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Re: hierarchical shaping versus shaping in conjunction to cbwfq posted 06/03/2006
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Pierre,

I did not dig though all of you scenarios in depth, but it seems that you
confuse some concepts here.

First, CBWFQ. This is basically good old WFQ. But at this time, we
set "weights" and define "classes" ourself. So a good undestanding of
WFQ is required to get how CBWFQ works, by the way.

Secondly, "bandwidth". This is what replaces automatic weight computation
of WFQ (WFQ uses flow, instead of class, and precedence to weight the
flows).

Bandwidth command actually sets class' weight for CBWFQ scheduler,
and engages per-class FIFO queue in case of congestion. Sure thing,
if no congestion occurs (TX-Ring is not filled up), your bandwidth setting
has
no effect, and does _not_ limit traffic at all.

(If you need to limit traffic flow, you need either shaper of policer)

Third thing, the shaper. Now, as you recall shaper utilizes leaky bucket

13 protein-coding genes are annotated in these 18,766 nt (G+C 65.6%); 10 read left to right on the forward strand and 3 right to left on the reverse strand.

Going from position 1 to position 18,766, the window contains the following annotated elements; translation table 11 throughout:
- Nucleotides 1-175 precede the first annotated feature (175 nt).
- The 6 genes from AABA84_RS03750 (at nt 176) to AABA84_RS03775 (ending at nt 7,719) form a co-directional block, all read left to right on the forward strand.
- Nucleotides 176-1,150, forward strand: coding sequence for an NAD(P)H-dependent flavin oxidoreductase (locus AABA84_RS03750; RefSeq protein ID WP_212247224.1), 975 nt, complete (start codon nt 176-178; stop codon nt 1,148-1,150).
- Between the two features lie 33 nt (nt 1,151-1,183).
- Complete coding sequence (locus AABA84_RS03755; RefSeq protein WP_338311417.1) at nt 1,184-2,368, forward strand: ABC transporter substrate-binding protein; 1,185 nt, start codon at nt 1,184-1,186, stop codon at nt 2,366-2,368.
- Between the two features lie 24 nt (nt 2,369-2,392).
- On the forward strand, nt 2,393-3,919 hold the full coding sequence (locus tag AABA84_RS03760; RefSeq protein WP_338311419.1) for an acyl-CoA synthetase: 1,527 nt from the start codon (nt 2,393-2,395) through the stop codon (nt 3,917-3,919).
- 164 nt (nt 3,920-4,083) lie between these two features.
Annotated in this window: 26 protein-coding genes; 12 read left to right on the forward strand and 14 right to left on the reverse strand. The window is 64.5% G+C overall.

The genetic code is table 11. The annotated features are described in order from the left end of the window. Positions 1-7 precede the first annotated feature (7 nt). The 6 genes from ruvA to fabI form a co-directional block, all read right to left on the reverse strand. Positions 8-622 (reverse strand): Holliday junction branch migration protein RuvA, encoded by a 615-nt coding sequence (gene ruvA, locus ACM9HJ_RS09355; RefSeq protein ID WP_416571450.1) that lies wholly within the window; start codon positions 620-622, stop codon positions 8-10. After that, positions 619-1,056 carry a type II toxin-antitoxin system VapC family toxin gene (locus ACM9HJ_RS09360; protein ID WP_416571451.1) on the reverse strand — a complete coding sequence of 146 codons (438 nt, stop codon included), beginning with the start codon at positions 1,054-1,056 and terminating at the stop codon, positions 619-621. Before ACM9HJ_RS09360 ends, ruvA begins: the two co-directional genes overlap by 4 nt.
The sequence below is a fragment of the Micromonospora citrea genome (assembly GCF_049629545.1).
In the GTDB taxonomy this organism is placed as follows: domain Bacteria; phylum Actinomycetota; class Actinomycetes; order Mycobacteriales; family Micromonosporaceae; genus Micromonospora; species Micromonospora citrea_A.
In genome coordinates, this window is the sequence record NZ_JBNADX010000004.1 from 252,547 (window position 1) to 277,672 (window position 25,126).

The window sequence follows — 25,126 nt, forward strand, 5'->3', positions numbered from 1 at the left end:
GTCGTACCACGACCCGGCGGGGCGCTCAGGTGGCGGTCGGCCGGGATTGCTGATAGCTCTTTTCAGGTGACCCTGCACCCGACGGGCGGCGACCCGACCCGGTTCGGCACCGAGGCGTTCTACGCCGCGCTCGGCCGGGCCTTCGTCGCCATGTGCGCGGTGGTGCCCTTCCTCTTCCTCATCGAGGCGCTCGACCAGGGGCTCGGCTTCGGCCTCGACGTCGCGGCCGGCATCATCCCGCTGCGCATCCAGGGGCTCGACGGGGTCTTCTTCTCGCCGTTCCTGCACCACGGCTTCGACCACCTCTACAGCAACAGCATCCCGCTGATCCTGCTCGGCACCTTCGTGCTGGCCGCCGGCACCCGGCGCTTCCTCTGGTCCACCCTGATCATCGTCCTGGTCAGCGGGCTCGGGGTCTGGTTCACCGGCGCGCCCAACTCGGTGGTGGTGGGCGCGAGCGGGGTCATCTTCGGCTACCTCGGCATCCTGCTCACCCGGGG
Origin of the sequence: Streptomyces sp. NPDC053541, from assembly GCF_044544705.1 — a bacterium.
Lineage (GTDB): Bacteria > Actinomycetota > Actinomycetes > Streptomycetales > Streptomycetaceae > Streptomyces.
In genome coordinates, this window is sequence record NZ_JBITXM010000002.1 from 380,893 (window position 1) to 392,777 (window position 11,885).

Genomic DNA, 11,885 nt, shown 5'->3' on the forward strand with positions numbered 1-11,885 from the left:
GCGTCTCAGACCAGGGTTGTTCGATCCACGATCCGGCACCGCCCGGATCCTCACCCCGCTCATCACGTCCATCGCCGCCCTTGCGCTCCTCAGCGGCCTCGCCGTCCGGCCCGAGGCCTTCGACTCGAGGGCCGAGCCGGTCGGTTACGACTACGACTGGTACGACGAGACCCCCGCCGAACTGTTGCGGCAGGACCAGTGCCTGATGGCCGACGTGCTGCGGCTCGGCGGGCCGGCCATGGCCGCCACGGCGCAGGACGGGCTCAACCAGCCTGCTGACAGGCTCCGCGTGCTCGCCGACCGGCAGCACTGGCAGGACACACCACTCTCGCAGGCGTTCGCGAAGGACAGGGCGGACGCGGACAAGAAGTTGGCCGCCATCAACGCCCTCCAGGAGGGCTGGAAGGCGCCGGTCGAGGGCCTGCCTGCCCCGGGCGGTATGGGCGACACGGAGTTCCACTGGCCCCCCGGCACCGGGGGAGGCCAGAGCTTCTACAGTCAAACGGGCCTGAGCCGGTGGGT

algorithm
to delay traffic, and hence introduces some sort of queue, to hold delayed
packets.

Back in days, GTS utilizes only WFQ as queueing system. Nowdays, you may
specify CBWFQ as per-shaper queue system. This is precisely what is being
done when you write:

...
class X
shape 128000
service-policy CBWFQ

where  policy-map CBWFQ defines your  queueing configuration. That is,
you shape all traffic of class X to rate 128K, and apply CBWFQ queueing
strategy to shapers' queue.

So you see now, that things like:

...
class A
shape 128000
bandwidth 128
...

are rather useless, since they do _different_ things! Bandwidth specifies
class weight in case of congestion, and shape limits traffic flow for class.
I don't see any practical reason to use these things together.

Also, placing shaper in class-default is the standard way to queue traffic
at
subinterface. That is, subinterface by default has no queue by itself, so
you need to introduce one. You then put CBWFQ configuration inside shaper,
and that is your queueing mechanism for subinterface.

HTH
Petr